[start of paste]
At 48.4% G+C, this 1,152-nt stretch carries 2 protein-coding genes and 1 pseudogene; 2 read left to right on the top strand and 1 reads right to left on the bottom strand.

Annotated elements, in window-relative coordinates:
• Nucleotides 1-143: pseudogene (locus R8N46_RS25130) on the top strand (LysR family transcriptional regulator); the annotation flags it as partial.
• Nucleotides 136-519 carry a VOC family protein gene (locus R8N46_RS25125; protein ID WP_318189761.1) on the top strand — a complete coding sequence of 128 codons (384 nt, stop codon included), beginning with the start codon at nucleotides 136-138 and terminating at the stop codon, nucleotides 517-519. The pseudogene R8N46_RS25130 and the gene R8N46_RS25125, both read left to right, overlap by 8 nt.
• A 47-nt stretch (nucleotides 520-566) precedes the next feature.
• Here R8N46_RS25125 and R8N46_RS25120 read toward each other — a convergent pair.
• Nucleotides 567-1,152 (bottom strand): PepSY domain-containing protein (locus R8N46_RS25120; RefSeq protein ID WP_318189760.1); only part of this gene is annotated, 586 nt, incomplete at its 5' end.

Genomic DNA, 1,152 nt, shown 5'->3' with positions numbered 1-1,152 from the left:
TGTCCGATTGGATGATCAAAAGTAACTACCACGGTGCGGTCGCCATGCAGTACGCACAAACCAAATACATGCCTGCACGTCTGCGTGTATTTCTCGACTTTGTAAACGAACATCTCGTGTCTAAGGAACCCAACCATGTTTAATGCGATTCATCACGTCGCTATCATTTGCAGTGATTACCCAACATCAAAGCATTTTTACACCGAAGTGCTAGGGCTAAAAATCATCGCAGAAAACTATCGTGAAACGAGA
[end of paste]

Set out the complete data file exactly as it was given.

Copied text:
At 48.4% G+C, this 1,152-nt stretch carries 2 protein-coding genes and 1 pseudogene; 2 read left to right on the top strand and 1 reads right to left on the bottom strand.

Annotated elements, in window-relative coordinates:
• Nucleotides 1-143: pseudogene (locus R8N46_RS25130) on the top strand (LysR family transcriptional regulator); the annotation flags it as partial.
• Nucleotides 136-519 carry a VOC family protein gene (locus R8N46_RS25125; protein ID WP_318189761.1) on the top strand — a complete coding sequence of 128 codons (384 nt, stop codon included), beginning with the start codon at nucleotides 136-138 and terminating at the stop codon, nucleotides 517-519. The pseudogene R8N46_RS25130 and the gene R8N46_RS25125, both read left to right, overlap by 8 nt.
• A 47-nt stretch (nucleotides 520-566) precedes the next feature.
• Here R8N46_RS25125 and R8N46_RS25120 read toward each other — a convergent pair.
• Nucleotides 567-1,152 (bottom strand): PepSY domain-containing protein (locus R8N46_RS25120; RefSeq protein ID WP_318189760.1); only part of this gene is annotated, 586 nt, incomplete at its 5' end.

Genomic DNA, 1,152 nt, shown 5'->3' with positions numbered 1-1,152 from the left:
TGTCCGATTGGATGATCAAAAGTAACTACCACGGTGCGGTCGCCATGCAGTACGCACAAACCAAATACATGCCTGCACGTCTGCGTGTATTTCTCGACTTTGTAAACGAACATCTCGTGTCTAAGGAACCCAACCATGTTTAATGCGATTCATCACGTCGCTATCATTTGCAGTGATTACCCAACATCAAAGCATTTTTACACCGAAGTGCTAGGGCTAAAAATCATCGCAGAAAACTATCGTGAAACGAGA